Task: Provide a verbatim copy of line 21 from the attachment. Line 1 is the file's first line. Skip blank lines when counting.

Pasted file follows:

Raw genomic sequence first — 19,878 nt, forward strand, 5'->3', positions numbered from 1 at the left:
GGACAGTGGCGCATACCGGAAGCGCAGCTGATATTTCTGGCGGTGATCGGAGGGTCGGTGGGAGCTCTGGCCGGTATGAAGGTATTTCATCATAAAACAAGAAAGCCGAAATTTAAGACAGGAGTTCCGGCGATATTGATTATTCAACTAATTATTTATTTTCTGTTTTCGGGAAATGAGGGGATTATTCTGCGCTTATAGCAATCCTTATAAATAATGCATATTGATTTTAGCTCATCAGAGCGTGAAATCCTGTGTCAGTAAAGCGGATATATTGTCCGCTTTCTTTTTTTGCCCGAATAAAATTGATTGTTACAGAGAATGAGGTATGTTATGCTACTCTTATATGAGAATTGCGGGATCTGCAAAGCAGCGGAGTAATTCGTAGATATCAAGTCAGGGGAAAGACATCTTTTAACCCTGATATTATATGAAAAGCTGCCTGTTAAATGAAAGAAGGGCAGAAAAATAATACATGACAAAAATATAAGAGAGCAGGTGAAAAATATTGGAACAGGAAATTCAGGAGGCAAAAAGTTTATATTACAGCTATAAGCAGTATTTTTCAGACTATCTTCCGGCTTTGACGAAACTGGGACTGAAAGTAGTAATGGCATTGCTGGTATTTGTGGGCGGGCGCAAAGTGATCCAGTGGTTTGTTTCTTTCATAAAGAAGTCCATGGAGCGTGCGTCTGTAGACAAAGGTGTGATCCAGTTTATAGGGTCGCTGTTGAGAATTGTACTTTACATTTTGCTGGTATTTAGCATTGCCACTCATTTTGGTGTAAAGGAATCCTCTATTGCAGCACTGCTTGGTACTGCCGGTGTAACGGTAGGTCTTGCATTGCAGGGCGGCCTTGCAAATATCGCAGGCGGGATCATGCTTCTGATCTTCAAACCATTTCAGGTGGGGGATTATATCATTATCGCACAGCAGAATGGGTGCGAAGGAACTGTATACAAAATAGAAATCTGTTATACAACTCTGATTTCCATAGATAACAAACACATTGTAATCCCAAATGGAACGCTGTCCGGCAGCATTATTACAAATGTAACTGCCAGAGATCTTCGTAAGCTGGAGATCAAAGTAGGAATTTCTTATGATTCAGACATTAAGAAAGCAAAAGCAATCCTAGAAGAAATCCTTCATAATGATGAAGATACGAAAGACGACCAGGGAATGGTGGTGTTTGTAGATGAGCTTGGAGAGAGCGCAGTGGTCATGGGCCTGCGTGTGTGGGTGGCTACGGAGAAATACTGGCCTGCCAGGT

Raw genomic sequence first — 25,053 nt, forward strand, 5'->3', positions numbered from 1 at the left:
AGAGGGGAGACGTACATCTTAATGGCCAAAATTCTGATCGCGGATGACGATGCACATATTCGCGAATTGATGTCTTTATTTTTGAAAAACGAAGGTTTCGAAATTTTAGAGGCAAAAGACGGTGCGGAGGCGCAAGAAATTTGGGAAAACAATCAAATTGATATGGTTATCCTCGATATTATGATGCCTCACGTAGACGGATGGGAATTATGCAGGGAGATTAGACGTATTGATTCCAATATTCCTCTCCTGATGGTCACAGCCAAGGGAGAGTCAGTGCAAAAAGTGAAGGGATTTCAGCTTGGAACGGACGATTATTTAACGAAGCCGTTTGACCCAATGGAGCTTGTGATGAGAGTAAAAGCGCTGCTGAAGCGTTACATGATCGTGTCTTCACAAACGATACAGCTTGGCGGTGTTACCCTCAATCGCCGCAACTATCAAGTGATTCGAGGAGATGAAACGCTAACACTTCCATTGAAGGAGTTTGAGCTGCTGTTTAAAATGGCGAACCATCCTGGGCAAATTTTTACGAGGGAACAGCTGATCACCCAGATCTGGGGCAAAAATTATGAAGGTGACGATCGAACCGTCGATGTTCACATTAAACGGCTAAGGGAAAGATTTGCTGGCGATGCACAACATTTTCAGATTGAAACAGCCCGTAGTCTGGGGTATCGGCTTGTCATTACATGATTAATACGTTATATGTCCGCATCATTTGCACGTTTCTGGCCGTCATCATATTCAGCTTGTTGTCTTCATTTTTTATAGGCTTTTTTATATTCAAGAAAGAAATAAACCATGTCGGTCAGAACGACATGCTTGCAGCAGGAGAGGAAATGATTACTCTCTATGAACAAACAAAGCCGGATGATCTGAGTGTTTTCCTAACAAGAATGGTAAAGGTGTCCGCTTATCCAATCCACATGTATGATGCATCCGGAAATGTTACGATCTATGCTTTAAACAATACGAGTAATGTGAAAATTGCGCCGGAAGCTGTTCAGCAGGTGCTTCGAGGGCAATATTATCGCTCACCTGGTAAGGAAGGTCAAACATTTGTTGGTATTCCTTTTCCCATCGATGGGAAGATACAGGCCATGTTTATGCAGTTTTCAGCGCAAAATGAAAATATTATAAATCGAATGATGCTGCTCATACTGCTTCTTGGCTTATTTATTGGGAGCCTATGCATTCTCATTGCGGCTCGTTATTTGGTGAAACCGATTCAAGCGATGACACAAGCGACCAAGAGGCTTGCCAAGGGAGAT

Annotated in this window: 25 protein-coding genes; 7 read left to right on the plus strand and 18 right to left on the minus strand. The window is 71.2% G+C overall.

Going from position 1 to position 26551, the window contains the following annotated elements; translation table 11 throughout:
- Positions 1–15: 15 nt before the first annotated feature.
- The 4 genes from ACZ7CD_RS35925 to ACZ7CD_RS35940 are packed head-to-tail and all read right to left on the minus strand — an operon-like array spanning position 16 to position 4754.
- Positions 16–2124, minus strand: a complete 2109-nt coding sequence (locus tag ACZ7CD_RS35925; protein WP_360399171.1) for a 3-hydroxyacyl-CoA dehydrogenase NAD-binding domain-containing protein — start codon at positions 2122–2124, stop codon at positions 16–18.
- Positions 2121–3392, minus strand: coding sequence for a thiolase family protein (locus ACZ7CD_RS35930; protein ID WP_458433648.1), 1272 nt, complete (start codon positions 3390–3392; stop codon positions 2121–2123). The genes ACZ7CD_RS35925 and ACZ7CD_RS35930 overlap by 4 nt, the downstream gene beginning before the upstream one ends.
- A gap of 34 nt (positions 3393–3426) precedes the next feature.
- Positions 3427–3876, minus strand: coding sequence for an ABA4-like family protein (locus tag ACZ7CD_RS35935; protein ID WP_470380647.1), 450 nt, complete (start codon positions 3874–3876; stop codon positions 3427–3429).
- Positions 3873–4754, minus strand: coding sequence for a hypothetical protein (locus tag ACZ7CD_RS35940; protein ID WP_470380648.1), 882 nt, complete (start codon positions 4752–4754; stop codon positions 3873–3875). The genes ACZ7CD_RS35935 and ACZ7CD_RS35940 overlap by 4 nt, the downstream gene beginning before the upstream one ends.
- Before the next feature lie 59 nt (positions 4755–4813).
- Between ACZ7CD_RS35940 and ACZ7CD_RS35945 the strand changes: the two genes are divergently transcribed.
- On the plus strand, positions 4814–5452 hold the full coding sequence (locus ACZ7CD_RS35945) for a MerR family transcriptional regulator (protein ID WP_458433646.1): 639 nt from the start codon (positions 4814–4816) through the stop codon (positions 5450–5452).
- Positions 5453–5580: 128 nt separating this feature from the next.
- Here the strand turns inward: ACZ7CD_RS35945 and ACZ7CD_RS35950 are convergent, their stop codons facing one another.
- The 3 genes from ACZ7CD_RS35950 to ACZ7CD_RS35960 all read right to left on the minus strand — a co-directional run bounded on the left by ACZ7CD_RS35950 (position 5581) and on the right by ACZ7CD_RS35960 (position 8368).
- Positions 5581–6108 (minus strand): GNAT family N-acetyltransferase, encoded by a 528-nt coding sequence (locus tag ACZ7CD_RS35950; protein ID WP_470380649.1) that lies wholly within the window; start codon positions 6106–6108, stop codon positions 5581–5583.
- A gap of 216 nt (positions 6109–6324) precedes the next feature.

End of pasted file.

- A gap of 216 nt (positions 6109–6324) precedes the next feature.